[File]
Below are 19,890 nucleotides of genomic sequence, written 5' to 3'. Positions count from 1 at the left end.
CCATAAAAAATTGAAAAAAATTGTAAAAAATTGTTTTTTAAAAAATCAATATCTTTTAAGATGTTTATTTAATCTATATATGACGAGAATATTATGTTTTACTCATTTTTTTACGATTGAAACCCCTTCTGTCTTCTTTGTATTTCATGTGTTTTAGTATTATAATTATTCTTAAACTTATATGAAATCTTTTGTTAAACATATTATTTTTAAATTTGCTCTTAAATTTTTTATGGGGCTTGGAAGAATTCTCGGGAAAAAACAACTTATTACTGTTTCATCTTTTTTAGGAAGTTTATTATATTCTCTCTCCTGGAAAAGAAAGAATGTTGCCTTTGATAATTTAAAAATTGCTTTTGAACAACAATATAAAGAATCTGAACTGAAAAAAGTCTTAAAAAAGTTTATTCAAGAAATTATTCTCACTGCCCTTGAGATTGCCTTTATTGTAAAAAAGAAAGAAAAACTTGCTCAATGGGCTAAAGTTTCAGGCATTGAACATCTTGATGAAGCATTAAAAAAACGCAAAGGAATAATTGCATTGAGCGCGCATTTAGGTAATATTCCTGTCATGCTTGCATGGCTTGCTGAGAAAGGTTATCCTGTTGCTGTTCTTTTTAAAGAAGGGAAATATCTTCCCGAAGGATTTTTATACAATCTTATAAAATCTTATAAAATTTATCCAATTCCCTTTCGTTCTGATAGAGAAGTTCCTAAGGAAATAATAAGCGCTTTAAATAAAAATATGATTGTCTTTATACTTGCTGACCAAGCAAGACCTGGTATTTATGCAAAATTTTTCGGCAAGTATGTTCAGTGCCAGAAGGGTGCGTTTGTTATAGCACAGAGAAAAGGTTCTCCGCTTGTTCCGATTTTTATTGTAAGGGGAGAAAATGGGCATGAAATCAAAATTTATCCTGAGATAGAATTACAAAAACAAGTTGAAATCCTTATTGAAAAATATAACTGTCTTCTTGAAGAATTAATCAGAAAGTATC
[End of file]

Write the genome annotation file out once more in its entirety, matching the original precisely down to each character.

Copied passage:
Below are 19,890 nucleotides of genomic sequence, written 5' to 3'. Positions count from 1 at the left end.
CCATAAAAAATTGAAAAAAATTGTAAAAAATTGTTTTTTAAAAAATCAATATCTTTTAAGATGTTTATTTAATCTATATATGACGAGAATATTATGTTTTACTCATTTTTTTACGATTGAAACCCCTTCTGTCTTCTTTGTATTTCATGTGTTTTAGTATTATAATTATTCTTAAACTTATATGAAATCTTTTGTTAAACATATTATTTTTAAATTTGCTCTTAAATTTTTTATGGGGCTTGGAAGAATTCTCGGGAAAAAACAACTTATTACTGTTTCATCTTTTTTAGGAAGTTTATTATATTCTCTCTCCTGGAAAAGAAAGAATGTTGCCTTTGATAATTTAAAAATTGCTTTTGAACAACAATATAAAGAATCTGAACTGAAAAAAGTCTTAAAAAAGTTTATTCAAGAAATTATTCTCACTGCCCTTGAGATTGCCTTTATTGTAAAAAAGAAAGAAAAACTTGCTCAATGGGCTAAAGTTTCAGGCATTGAACATCTTGATGAAGCATTAAAAAAACGCAAAGGAATAATTGCATTGAGCGCGCATTTAGGTAATATTCCTGTCATGCTTGCATGGCTTGCTGAGAAAGGTTATCCTGTTGCTGTTCTTTTTAAAGAAGGGAAATATCTTCCCGAAGGATTTTTATACAATCTTATAAAATCTTATAAAATTTATCCAATTCCCTTTCGTTCTGATAGAGAAGTTCCTAAGGAAATAATAAGCGCTTTAAATAAAAATATGATTGTCTTTATACTTGCTGACCAAGCAAGACCTGGTATTTATGCAAAATTTTTCGGCAAGTATGTTCAGTGCCAGAAGGGTGCGTTTGTTATAGCACAGAGAAAAGGTTCTCCGCTTGTTCCGATTTTTATTGTAAGGGGAGAAAATGGGCATGAAATCAAAATTTATCCTGAGATAGAATTACAAAAACAAGTTGAAATCCTTATTGAAAAATATAACTGTCTTCTTGAAGAATTAATCAGAAAGTATC